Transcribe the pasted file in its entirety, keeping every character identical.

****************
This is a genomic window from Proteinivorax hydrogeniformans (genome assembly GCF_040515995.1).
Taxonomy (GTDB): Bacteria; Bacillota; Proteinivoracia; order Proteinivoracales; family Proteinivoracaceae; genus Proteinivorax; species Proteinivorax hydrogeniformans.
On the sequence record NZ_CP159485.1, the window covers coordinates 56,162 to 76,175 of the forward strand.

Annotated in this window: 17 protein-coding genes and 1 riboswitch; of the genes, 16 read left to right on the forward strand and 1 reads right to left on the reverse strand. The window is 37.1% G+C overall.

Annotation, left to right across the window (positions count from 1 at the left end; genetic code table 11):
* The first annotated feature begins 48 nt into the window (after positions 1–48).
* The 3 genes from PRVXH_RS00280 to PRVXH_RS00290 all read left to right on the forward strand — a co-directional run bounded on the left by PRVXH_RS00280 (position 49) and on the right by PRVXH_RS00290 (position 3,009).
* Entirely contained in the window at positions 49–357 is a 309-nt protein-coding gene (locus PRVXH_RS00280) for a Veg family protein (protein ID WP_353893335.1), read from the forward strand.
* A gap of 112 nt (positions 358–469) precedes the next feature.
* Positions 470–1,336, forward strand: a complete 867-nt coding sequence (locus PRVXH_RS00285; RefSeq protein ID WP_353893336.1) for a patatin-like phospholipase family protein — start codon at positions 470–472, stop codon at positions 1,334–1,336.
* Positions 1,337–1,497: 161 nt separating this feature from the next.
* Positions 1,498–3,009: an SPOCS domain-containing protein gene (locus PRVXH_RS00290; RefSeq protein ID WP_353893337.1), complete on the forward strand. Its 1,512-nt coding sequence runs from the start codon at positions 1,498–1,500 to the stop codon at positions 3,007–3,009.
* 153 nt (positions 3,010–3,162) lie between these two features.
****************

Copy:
This is a genomic window from Proteinivorax hydrogeniformans (genome assembly GCF_040515995.1).
Taxonomy (GTDB): Bacteria; Bacillota; Proteinivoracia; order Proteinivoracales; family Proteinivoracaceae; genus Proteinivorax; species Proteinivorax hydrogeniformans.
On the sequence record NZ_CP159485.1, the window covers coordinates 56,162 to 76,175 of the forward strand.

Annotated in this window: 17 protein-coding genes and 1 riboswitch; of the genes, 16 read left to right on the forward strand and 1 reads right to left on the reverse strand. The window is 37.1% G+C overall.

Annotation, left to right across the window (positions count from 1 at the left end; genetic code table 11):
* The first annotated feature begins 48 nt into the window (after positions 1–48).
* The 3 genes from PRVXH_RS00280 to PRVXH_RS00290 all read left to right on the forward strand — a co-directional run bounded on the left by PRVXH_RS00280 (position 49) and on the right by PRVXH_RS00290 (position 3,009).
* Entirely contained in the window at positions 49–357 is a 309-nt protein-coding gene (locus PRVXH_RS00280) for a Veg family protein (protein ID WP_353893335.1), read from the forward strand.
* A gap of 112 nt (positions 358–469) precedes the next feature.
* Positions 470–1,336, forward strand: a complete 867-nt coding sequence (locus PRVXH_RS00285; RefSeq protein ID WP_353893336.1) for a patatin-like phospholipase family protein — start codon at positions 470–472, stop codon at positions 1,334–1,336.
* Positions 1,337–1,497: 161 nt separating this feature from the next.
* Positions 1,498–3,009: an SPOCS domain-containing protein gene (locus PRVXH_RS00290; RefSeq protein ID WP_353893337.1), complete on the forward strand. Its 1,512-nt coding sequence runs from the start codon at positions 1,498–1,500 to the stop codon at positions 3,007–3,009.
* 153 nt (positions 3,010–3,162) lie between these two features.